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Strike: Undergrads Dumping Degrees


By Abolaji Adebayo

The lingering ASUU strike has continued to have negative impact on Nigerian education sector.
Many of the affected students have had rethink on degree certificates, exploring other means while abandoning their academic pursuit. They now venture into other fields that would have been considered dirty jobs to earn their livings.
A great number of them have to do the work to support their poor parents in their financial obligations while some others venture into learning new vocations as they wait for the strike to be finally called off.
As gathered by ECHONEWS, cases of undergraduates dumping degree pursuit for other things abound.
The strike and many others seen as one of the deteriorating factors affecting the Nigerian education sector and render degree certificates useless have had resultant negative effects on secondary school students as well.
For instance, a case of an SS1 student, who decided to drop out of the school was reported last week.
“Sir, I Have Moved On!,” the student was quoted to be saying.
The reporter, Hon. Iyun baba-Ileke (DeeMagic), wrote that the children are angry.
“They deserve to be. Suddenly, they are confronted by obstinate enemies of destinies.
“Nothing is as bad as what our children are going through right now.
Last week, an SS1 student in the school where I teach creative writing told me he wanted to drop out of school,” he said.
He quoted the student as follow: “Schooling is no longer rewarding. My brother won’t be returning to the university when ASUU calls off its strike. He has moved on. His eyes have opened to money and he is doing fine. I want to join him.”
DeeMagic said he had to take the student through counseling.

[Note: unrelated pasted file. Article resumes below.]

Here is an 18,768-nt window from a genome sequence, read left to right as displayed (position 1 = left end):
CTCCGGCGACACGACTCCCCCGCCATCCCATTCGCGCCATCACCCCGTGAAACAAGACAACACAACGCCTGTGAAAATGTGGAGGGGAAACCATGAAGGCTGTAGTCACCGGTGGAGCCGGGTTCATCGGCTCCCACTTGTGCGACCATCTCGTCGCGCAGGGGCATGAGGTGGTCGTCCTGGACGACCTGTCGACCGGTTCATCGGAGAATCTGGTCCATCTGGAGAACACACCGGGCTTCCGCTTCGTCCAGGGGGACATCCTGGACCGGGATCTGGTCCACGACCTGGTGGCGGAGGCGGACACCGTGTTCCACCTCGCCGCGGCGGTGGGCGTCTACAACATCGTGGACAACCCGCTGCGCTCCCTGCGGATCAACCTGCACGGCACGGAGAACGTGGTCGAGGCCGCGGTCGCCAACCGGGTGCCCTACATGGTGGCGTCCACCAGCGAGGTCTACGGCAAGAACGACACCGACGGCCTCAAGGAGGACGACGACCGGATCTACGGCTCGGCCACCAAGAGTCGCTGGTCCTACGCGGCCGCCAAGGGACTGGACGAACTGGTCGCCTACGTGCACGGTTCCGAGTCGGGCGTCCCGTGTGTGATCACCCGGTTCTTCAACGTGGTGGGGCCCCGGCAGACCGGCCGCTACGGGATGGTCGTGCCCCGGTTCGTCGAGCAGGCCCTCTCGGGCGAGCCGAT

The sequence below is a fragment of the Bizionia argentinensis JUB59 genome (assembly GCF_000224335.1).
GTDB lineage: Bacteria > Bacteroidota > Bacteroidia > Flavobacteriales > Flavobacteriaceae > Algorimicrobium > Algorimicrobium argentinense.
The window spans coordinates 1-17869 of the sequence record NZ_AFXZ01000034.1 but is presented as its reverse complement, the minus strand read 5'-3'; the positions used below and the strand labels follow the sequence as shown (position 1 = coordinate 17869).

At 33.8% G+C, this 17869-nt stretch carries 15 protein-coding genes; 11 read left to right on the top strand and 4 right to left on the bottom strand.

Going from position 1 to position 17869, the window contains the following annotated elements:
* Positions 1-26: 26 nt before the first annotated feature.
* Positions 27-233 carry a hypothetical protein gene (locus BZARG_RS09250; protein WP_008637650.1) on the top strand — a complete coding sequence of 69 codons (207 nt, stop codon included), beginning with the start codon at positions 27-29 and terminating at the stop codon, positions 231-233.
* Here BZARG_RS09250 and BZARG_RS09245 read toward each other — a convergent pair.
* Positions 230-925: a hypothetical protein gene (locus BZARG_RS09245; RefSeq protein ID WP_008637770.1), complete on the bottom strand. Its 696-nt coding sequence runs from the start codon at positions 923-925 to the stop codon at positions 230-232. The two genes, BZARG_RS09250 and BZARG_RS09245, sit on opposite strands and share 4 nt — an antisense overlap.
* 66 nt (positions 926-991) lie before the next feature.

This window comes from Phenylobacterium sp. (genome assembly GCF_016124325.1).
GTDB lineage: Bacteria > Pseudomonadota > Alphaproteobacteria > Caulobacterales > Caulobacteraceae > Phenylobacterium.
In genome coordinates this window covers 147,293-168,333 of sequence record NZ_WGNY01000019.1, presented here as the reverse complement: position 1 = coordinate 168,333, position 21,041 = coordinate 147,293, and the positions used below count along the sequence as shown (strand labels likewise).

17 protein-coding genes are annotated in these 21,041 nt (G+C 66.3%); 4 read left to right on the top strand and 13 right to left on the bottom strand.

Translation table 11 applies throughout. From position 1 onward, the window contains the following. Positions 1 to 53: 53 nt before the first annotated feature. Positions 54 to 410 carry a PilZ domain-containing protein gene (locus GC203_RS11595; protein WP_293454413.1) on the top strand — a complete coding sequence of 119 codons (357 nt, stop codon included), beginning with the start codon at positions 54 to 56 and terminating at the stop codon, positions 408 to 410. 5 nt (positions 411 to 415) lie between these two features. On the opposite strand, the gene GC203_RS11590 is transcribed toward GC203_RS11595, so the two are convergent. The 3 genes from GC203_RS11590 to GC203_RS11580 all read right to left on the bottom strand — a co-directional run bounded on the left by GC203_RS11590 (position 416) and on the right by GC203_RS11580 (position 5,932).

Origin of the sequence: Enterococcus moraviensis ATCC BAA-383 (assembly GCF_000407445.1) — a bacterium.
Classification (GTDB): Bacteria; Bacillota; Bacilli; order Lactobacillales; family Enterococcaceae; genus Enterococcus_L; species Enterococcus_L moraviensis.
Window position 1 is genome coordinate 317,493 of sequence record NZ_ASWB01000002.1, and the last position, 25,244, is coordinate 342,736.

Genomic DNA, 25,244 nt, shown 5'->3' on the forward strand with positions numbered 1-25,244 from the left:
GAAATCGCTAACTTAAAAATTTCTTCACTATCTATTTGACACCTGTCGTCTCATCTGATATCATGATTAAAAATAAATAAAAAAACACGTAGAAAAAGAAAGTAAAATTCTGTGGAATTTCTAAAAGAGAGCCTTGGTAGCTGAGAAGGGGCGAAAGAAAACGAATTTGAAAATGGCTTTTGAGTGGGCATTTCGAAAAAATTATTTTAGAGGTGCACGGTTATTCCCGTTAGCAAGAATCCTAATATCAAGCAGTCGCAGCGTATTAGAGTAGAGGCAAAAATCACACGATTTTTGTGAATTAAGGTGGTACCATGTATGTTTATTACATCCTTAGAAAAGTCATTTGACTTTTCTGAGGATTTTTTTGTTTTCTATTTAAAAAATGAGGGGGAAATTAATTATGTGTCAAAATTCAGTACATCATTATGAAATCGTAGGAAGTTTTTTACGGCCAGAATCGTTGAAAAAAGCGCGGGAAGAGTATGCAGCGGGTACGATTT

He further said: “But, it is not only his brother that won’t be returning to schools when ASUU calls off this insensitive strike.
“In the last two weeks, I have met 11 undergraduates who may never return to their universities after ASUU strike.”
“I am no longer an undergraduate, Sir. ASUU has graduated me. After spending months to learn software engineering in Ikeja, I have started my own business. At present, sir, I am a student of three online universities in the UK. I thank God for ASUU strike,” says John, a 200L computer science student.
Darin, a 300L Agric Science student, is now a busy fashion designer. Currently she and her mum got the “aso-ebi” contract for a big wedding coming up in Canada later this year.
“Honestly sir, I don’t know where my books are. ASUU strike has opened my eyes. Let them keep their universities,” Darin said.
Most disturbing to me was the “I-moved-on” response I got from a very good 400L law student.
“Azeez, where have you moved on to?”
In response, Azeez said: “A friend introduced me to his uncle in Ladipo Motor Parts Market. I signed up for a two years training. I will open my own shop after training. My boss gives me pocket money everyday. I am comfortable. I have moved on with my life.”
A number of undergraduates who spoke to ECHONEWS said they have taken up other jobs that now give them hope of good future.
One of them is Morenikeji Adebayo, an Accounting Student of University of Ibadan who has now become a graphic artiste.
Adebayo took the opportunity of the strike to enrol for a three-month computer training, now she makes money from the job while mastering other complex aspects.
“Even if I go back to school, that is just to get my degree certificate for mere sake of having it. I have what I can bank on now. I don’t even want to strike to be called off until I finish the training. All I need after the training is money to get my own shop and computers to set up my business. Already I have been making money from the job.